Everyday Murders

by Jason Ockert

Smoke remains weeks after the wildfire is contained. It hovers in the singed pine forest like an apparition and when rain finally arrives, the recalcitrant southern ground sizzles.

Over 30,000 mostly-wooded acres in northeastern South Carolina were razed. Trees weren’t the only victims. An Exxon exploded. The Fish Shack fried. Crops combusted. Meaningful golf courses were torched. The bog boiled creatures alive concocting a moribund gumbo. Some birds couldn’t climb high enough. The Golden Gardens retirement community was incinerated. Baffled, elderly residents were bussed to different homes across the state and into North Carolina. Orderlies did their best to keep friends and family together during the up-roosting.

On the bright side, nobody knows of any human loss. This consolation allows people to clap each other on the back. It is a bit of solace in the aftermath of one-hundred feet waves of flame. In that space of calm come the questions. How in hell did it happen? Lots of ways, it could have: A cigarette tossed into the pine straw catches…a fool fails to observe his rusted-over tin garbage can heaped with leaves…an eager Cub Scout leader rubs two sticks together too fervently…teenagers with bad aim in a bottle rocket battle…a spouse eliminates incriminating bed sheets…

There are accidents and then there are conflagrations of the human heart. Reasons are drifting embers in a stiff wind. One of them turned the house to ashes.


Before the fire, up north, the first sign of life creeps out of the thawing ground. A tuft of weeds pushes into the early light. From his hideout in the attic and through the slatted window Grumman bears witness. Winter is winding down. Soon, the snowbirds will return.

The young man chose this two story house at the dead end with the brick façade and the frozen maple he used to shimmy and then shake onto the roof and through the dormer window into the attic—a space nobody wires for security—but he could have chosen any number of other houses. This neighborhood is unremarkable. The area is one of many northeastern regions populated by retirees who can afford to jump into and out of their lives with the changing season by occupying second homes. The thing to do now, Grumman realizes as he narrows his gaze at one splitting bud nestled up against the bare branch, is trudge south.

Grumman doesn’t have much. The goal is to not need anything. The upstairs of the house is without a motion detector and he has been free to roam through the empty rooms. Sometimes he uses the rowing machine in the exercise room. He found a hand-held computerized chess game in the study and is getting better at it. Skims paperbacks. Sleeps in the guest room. Once in a while he takes a bath. When he arrived in early January he brought a duffel bag stuffed with boxes of cereal. He loves those fruity O’s. He knows how to ration. He can slink around without ever passing in front of a window. He has memorized the sounds of the house and can predict when the heat will kick on. The owners set the temperature to fifty-eight, warm enough to keep the pipes from freezing. The phone nearly never rings. When it does (usually a solicitor or an accidental fax) the chipper voice on the answering machine lets the caller know that, “We’re not here right now. Leave us a message and we’ll get back to you when it’s warmer!” Grumman always flinches when he hears the recording of the man’s voice—it is not unlike his grandfather’s—and chastises the owner, May as well send thieves invitations. These people are lucky to have Grumman watching over everything while they’re away.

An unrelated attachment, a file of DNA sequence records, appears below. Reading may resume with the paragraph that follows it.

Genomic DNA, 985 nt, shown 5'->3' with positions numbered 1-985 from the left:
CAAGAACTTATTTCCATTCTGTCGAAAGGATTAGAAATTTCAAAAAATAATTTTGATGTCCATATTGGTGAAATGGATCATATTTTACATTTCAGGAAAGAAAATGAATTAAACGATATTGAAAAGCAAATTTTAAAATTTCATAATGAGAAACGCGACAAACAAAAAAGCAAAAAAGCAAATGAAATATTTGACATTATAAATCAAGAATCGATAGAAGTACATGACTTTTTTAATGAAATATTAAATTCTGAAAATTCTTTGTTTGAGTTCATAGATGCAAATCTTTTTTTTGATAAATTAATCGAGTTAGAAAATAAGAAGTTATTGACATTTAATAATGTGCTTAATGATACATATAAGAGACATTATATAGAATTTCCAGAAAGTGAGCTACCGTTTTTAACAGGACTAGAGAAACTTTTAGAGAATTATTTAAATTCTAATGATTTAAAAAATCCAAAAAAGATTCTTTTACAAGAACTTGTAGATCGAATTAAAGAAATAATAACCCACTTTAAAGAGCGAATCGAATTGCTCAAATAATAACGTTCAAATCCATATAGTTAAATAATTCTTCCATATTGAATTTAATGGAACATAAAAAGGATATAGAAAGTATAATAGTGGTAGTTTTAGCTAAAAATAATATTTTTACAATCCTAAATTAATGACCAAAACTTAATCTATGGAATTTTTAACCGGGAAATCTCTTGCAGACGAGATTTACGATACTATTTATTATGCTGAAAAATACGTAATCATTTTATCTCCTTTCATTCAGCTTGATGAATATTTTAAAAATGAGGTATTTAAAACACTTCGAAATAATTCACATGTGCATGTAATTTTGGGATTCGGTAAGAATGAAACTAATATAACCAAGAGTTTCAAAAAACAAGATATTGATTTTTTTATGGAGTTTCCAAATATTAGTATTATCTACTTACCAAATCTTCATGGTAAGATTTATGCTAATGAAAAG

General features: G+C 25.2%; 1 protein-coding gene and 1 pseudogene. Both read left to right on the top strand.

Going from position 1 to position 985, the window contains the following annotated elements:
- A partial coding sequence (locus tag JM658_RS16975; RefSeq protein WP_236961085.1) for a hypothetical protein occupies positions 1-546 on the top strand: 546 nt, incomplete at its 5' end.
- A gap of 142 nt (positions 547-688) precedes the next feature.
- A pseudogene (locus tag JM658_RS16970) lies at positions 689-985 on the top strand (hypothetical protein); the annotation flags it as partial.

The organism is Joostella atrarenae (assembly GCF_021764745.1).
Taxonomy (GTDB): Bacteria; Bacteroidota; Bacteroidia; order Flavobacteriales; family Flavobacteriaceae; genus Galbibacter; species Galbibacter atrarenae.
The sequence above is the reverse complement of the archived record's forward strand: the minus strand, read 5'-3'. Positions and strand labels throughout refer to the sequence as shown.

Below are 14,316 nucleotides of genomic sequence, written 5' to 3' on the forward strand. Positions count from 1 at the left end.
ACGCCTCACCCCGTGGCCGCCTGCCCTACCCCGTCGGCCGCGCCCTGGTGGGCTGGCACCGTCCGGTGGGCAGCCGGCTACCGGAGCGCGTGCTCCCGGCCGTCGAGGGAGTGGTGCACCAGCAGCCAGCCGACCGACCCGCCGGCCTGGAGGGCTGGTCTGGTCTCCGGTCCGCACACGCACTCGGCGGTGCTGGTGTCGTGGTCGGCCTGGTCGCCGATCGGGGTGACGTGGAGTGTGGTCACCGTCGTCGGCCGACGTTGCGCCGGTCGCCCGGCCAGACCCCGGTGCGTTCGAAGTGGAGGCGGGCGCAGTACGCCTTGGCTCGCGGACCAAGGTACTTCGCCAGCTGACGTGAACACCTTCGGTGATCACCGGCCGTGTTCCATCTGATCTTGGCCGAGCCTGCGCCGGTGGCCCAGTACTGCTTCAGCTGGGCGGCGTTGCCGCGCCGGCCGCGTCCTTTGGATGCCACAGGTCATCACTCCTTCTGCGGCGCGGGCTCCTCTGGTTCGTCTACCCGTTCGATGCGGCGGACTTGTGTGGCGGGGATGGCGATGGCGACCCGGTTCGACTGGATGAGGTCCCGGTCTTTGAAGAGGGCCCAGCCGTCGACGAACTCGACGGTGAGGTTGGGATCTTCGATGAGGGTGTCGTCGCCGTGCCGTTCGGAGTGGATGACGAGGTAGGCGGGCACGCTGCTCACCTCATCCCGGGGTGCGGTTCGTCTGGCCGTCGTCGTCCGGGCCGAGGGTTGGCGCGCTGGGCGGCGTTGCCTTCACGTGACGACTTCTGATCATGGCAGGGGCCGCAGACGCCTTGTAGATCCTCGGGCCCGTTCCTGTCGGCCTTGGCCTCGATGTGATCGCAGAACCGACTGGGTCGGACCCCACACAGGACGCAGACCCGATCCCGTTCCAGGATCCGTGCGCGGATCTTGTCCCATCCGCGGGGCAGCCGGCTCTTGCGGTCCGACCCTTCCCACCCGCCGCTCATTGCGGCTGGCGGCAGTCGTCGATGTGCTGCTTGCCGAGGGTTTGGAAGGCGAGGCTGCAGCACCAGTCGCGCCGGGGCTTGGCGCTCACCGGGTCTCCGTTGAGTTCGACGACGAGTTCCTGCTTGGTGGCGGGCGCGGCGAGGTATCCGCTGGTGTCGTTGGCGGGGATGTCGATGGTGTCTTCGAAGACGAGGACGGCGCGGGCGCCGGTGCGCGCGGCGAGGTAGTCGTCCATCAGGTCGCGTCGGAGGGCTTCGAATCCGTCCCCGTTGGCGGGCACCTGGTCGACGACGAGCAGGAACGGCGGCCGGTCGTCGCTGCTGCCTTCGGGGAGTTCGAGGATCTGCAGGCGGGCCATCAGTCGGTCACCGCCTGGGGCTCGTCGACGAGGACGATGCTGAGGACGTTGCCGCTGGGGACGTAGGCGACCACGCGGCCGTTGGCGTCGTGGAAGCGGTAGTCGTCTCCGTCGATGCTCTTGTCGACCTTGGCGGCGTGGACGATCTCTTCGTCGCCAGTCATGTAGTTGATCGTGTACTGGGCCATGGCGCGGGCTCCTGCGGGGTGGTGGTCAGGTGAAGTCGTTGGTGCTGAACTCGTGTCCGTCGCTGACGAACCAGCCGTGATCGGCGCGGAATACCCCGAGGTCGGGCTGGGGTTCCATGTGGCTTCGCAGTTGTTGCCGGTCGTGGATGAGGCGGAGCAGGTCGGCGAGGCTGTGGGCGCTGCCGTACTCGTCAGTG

But spring is not far off. The fruity O’s are nearly gone. Batteries are dead. The fair, even-keeled, cross-legged stupor he has maintained for most of the hours in the day will have to pause. Grumman’s pretty satisfied with how deeply into himself he delved. He is getting better at drifting away.

Grumman cleans the house. All of the trinkets that he put into drawers on day one he rearranges. He’ll leave the place cleaner than he found it. He shoulders the duffel and flits down the tree. This is the first time he has been outside in three months and his bones eagerly take to the fresh air. He crunches over the last remnants of snow and slides on a pair of thin, brown, driving gloves he lifted some time ago.

Up the street a man starts his car, a Cadillac, and leaves it running in the driveway to warm up before work.


Diblasio Weems slowly wraps his mouth around the word entrepreneur. He likes the taste of it. It is a label that has never been attributed to him before now. Names he has heard before: The Great White Whale, Blubbersaurus, Gigantahamster, Chief Stung-by-Bees. Sticks and stones, Diblasio knows. He is his own man now. Actually, he has created several identities online: Diablo, Blaze, WeeMonster, Mr.Diabolic.

“Entrepreneur,” Diblasio says slowly to the potted cactus he’s named Dave which sits upon his flimsy computer desk. The Web Business Today article, for which he was interviewed, has just been posted. Flabby arms folded over his robust gut, Diblasio bounces vigorously up and down on his meek swivel chair. He shakes the upstairs studio apartment around. When he throws his weight into it Diblasio can rotate a half-dozen times or more. He lifts his legs so that his toes touch the mini-fridge tucked under his desk and then the boxes of jerseys he’s got stacked around the room. Beneath him china in the cabinet timidly clamors.

“Entreprefuckingneur, motherfuckers,” he hollers, then his heart gives out—a soggy pop—and he completes two strong revolutions in his chair before toppling, with a thud, onto the floor.

In the house below, Diblasio’s grandmother is washing a head of lettuce. She is fastidious about his diabetic’s diet even though he is not. He’s not allowed to keep sweets upstairs but she knows he sneaks down and eats the double-fudge homemade cookies she hides in the pantry. No matter, she says, they are for someone else. “They will kill you, Diblasio,” she insists, and they did.